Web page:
Today we're focusing on rebellion. This is not a comfortable topic for me. I don't like to admit that I'm ever rebellious. I like others to think of me as a cooperative, helpful, compliant person. I seldom show my rebellious side to my friends and acquaintances, but my family sees it some days. I don't want to clean the bathroom so it goes for way too many days until it really needs it. I get ticked with my hubby about something minor and I give him the cold shoulder for a while until I get over it. I don't feel like doing our taxes so I wait until close to the deadline.
Last week I told you how I was switching to a new med for depression. Well, this week I have felt pretty good as I've been tapering off Lexapro. So good, in fact, that I called my doctor today and asked if I could try just staying on 10 mg of it for a while and see how it goes. The nurse said she would ask her and call me back. When she did, she firmly stated that my doctor wanted me to go on the Cymbalta as we had talked about at my last visit. "But...but..." I stammered. "Couldn't I just try it for a week and then I can start the Cymbalta if I need to?" The nurse repeated my doctor's instructions again and stressed the fact that we had planned this at my last appointment. My doctor noted that my depression was worse on 10 mg of Lexapro and that's why we were changing to a new med. I said okay and hung up, but I was very disappointed. My thoughts have been fighting all afternoon:
You really need to obey your doctor's instructions and go on the new medicine.
Maybe I could just try it for a week and then talk to her again when I still feel good...then she'll understand that I don't need to switch.
Notice that the good advice is from outside (You...) while the rebellious thoughts just focus on myself (I...). I've heard lots of stories about people who go off their medicines because they feel good and then they get into a worse mess because the depression or other mental health problem comes back worse than ever. In my heart, I know I'm silly to think that I know better than an experienced psychiatrist (they must get so tired of hearing their patients question their instructions!). So, I will obey and go on the new medicine and I'll keep talking to my doctor until we figure out what works best for me.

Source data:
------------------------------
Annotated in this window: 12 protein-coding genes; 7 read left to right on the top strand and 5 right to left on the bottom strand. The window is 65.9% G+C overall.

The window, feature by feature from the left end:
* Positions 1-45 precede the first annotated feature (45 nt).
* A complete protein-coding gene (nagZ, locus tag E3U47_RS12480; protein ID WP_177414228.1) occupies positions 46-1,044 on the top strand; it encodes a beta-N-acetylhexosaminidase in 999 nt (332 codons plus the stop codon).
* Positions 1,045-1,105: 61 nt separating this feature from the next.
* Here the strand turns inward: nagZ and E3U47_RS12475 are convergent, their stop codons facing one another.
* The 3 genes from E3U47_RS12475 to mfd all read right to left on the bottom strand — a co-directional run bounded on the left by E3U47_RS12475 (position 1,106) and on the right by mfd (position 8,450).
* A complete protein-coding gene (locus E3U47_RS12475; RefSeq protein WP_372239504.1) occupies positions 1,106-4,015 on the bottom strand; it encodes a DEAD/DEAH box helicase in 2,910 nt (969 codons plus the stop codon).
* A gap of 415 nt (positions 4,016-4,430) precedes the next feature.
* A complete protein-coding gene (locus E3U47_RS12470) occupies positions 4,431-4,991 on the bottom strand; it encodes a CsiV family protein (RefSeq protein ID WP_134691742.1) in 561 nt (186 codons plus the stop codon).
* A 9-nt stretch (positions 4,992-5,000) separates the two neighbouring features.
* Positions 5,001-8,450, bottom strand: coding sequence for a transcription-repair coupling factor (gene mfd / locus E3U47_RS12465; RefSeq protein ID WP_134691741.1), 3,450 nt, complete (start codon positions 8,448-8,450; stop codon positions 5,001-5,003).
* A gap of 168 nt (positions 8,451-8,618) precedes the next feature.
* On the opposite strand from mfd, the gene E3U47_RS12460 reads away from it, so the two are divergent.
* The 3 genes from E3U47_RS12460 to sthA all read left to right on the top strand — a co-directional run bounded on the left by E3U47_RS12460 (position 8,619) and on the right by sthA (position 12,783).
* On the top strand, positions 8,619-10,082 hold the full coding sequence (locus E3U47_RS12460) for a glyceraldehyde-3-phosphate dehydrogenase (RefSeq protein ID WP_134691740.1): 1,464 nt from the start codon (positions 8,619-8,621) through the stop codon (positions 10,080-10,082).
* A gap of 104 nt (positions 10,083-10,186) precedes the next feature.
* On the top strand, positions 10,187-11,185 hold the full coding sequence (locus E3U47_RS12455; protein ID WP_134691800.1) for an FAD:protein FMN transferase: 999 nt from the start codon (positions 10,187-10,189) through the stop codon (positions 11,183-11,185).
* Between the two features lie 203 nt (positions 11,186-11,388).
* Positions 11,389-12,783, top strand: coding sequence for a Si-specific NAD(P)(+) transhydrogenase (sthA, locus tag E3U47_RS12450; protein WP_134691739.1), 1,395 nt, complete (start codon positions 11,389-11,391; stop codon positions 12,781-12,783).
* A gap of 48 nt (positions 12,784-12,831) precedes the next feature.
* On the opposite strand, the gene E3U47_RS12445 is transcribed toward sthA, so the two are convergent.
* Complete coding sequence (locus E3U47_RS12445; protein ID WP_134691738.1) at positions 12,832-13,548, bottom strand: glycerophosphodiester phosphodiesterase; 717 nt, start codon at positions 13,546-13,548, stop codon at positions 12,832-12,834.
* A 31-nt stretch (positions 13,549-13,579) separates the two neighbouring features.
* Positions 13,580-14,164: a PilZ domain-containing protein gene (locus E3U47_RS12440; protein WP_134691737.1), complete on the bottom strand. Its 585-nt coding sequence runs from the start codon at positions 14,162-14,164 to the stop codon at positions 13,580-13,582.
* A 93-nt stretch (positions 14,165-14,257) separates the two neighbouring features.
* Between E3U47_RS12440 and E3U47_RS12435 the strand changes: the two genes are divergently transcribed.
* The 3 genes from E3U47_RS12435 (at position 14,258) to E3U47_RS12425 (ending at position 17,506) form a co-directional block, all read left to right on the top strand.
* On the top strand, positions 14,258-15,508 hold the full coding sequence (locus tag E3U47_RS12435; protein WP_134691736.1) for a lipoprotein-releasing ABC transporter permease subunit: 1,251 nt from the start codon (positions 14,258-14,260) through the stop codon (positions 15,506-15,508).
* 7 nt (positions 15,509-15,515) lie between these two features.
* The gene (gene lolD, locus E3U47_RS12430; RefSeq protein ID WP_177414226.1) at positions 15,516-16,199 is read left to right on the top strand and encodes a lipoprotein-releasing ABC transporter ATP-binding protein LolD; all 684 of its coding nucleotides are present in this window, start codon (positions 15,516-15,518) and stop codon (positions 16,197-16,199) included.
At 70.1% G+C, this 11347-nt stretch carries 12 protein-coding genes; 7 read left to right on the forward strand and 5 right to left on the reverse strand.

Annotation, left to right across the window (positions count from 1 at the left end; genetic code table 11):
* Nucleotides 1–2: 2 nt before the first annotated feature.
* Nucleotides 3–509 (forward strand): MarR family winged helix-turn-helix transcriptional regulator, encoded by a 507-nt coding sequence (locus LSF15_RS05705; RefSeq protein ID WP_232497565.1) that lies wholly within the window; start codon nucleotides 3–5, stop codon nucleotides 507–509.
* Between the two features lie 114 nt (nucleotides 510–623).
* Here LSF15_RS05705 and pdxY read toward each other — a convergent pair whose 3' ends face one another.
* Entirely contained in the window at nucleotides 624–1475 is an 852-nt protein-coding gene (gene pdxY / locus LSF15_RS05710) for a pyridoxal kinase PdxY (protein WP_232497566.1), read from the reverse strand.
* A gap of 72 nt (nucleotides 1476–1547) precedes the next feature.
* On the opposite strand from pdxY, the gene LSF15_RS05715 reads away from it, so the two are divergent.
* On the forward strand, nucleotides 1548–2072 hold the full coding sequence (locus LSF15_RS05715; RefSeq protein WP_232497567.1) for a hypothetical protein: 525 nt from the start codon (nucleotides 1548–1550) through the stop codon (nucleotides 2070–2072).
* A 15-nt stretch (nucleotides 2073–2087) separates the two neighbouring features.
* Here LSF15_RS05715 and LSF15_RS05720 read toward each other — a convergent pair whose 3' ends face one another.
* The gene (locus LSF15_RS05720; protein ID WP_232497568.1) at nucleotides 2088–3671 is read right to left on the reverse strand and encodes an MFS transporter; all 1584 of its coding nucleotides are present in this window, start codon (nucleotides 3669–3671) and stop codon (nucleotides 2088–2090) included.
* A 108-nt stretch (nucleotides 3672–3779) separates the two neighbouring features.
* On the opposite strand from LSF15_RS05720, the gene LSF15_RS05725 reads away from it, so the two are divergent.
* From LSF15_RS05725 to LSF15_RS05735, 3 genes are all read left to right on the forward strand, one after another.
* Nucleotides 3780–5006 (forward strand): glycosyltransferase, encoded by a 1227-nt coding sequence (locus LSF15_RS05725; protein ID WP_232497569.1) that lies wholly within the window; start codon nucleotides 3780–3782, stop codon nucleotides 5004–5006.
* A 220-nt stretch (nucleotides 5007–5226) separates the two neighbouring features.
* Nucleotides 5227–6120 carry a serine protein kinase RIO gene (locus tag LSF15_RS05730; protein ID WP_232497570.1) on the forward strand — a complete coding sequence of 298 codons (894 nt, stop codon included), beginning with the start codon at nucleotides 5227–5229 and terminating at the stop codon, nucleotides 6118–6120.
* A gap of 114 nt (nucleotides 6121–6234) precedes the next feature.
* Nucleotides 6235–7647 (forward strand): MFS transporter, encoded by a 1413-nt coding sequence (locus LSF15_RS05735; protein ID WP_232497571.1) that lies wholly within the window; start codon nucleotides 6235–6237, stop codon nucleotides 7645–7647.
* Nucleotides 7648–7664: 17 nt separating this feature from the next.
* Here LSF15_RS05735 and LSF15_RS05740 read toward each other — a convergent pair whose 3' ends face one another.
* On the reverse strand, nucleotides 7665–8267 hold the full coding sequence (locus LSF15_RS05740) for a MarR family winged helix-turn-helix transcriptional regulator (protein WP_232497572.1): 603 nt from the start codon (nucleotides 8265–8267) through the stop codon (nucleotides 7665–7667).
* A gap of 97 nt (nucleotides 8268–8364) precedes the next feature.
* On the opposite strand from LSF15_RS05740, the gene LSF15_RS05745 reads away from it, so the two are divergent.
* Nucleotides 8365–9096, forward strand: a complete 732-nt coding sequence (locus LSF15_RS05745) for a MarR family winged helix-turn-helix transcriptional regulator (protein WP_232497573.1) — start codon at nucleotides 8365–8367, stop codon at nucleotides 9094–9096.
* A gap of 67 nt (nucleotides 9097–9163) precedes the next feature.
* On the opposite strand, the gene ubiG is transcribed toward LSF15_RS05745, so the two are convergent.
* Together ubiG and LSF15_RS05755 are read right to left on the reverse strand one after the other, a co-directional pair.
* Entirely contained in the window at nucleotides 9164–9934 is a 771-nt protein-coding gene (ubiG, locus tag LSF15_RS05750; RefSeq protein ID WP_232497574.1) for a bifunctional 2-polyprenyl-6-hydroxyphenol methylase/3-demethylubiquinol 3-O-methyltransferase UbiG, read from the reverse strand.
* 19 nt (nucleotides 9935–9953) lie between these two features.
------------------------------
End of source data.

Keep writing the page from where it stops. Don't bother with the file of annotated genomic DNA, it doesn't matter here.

During devotions yesterday (February 26) I read from "Jesus Calling" and was struck by the reminder that all forms of worry are an act of rebellion: doubting Jesus' promises to care for us. Whenever we worry about something we need to repent and return to Jesus. I've written about this before, but I don't think I've learned this lesson yet. It seems so natural to worry about all sorts of things. It can't be a sin, can it?
The truth is, God tells us not to worry and promises His peace when we pray and turn our worries over to Him as we thank Him. Thank Him for depression? Thank Him for a disobeying child? Thank Him for a chronic illness? Thank Him for an uncertain future? Thank Him for financial problems? Yes, as hard as it may be, we can choose to thank God for all of those things and anything else we're tempted to worry about. Let's focus on obeying when we feel that spirit of rebellion rising up in us.
"I will instruct you and teach you in the way you should go; I will counsel you and watch over you." (Psalm 32:8 NIV)
Do you rebel against good advice sometimes? Would you rather do exactly what you want to do? How can focusing on God and thanking Him instead of worrying bring us more peace?